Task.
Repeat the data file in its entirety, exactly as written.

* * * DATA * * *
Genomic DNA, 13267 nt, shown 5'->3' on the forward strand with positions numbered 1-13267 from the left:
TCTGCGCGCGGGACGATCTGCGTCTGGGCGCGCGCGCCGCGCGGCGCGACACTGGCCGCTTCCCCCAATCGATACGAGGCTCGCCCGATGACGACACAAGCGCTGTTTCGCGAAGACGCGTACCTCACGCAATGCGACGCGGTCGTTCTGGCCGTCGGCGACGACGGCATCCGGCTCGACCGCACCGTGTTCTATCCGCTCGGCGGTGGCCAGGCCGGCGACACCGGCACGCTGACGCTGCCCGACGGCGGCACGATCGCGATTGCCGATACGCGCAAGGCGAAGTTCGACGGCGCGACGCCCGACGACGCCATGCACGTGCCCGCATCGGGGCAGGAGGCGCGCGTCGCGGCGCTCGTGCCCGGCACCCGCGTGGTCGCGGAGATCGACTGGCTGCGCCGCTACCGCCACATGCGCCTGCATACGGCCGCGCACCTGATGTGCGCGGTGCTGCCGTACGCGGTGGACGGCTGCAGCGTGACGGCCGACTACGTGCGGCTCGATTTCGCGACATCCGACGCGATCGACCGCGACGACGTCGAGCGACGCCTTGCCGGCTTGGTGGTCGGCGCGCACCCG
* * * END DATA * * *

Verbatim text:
Genomic DNA, 13267 nt, shown 5'->3' on the forward strand with positions numbered 1-13267 from the left:
TCTGCGCGCGGGACGATCTGCGTCTGGGCGCGCGCGCCGCGCGGCGCGACACTGGCCGCTTCCCCCAATCGATACGAGGCTCGCCCGATGACGACACAAGCGCTGTTTCGCGAAGACGCGTACCTCACGCAATGCGACGCGGTCGTTCTGGCCGTCGGCGACGACGGCATCCGGCTCGACCGCACCGTGTTCTATCCGCTCGGCGGTGGCCAGGCCGGCGACACCGGCACGCTGACGCTGCCCGACGGCGGCACGATCGCGATTGCCGATACGCGCAAGGCGAAGTTCGACGGCGCGACGCCCGACGACGCCATGCACGTGCCCGCATCGGGGCAGGAGGCGCGCGTCGCGGCGCTCGTGCCCGGCACCCGCGTGGTCGCGGAGATCGACTGGCTGCGCCGCTACCGCCACATGCGCCTGCATACGGCCGCGCACCTGATGTGCGCGGTGCTGCCGTACGCGGTGGACGGCTGCAGCGTGACGGCCGACTACGTGCGGCTCGATTTCGCGACATCCGACGCGATCGACCGCGACGACGTCGAGCGACGCCTTGCCGGCTTGGTGGTCGGCGCGCACCCG